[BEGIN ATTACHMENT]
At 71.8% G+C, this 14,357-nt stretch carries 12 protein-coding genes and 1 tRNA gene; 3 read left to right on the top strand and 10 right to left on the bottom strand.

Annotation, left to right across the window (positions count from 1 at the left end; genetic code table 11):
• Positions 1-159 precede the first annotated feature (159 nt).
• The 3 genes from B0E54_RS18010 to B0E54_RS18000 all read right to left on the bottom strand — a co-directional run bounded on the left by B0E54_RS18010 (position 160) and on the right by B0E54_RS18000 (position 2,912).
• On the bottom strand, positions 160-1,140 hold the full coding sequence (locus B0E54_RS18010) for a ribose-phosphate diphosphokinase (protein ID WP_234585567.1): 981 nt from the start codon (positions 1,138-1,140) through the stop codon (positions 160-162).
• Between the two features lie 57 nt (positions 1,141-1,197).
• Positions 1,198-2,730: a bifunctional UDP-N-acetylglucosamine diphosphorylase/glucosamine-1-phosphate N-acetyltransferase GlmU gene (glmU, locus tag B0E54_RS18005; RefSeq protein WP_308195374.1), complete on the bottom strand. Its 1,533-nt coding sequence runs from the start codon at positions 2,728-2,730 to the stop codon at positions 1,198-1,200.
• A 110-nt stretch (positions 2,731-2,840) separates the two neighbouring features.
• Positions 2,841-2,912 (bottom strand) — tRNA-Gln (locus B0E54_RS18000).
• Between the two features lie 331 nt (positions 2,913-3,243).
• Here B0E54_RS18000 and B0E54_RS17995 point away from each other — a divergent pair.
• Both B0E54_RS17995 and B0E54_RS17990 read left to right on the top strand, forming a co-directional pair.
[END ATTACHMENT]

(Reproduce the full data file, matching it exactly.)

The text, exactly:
At 71.8% G+C, this 14,357-nt stretch carries 12 protein-coding genes and 1 tRNA gene; 3 read left to right on the top strand and 10 right to left on the bottom strand.

Annotation, left to right across the window (positions count from 1 at the left end; genetic code table 11):
• Positions 1-159 precede the first annotated feature (159 nt).
• The 3 genes from B0E54_RS18010 to B0E54_RS18000 all read right to left on the bottom strand — a co-directional run bounded on the left by B0E54_RS18010 (position 160) and on the right by B0E54_RS18000 (position 2,912).
• On the bottom strand, positions 160-1,140 hold the full coding sequence (locus B0E54_RS18010) for a ribose-phosphate diphosphokinase (protein ID WP_234585567.1): 981 nt from the start codon (positions 1,138-1,140) through the stop codon (positions 160-162).
• Between the two features lie 57 nt (positions 1,141-1,197).
• Positions 1,198-2,730: a bifunctional UDP-N-acetylglucosamine diphosphorylase/glucosamine-1-phosphate N-acetyltransferase GlmU gene (glmU, locus tag B0E54_RS18005; RefSeq protein WP_308195374.1), complete on the bottom strand. Its 1,533-nt coding sequence runs from the start codon at positions 2,728-2,730 to the stop codon at positions 1,198-1,200.
• A 110-nt stretch (positions 2,731-2,840) separates the two neighbouring features.
• Positions 2,841-2,912 (bottom strand) — tRNA-Gln (locus B0E54_RS18000).
• Between the two features lie 331 nt (positions 2,913-3,243).
• Here B0E54_RS18000 and B0E54_RS17995 point away from each other — a divergent pair.
• Both B0E54_RS17995 and B0E54_RS17990 read left to right on the top strand, forming a co-directional pair.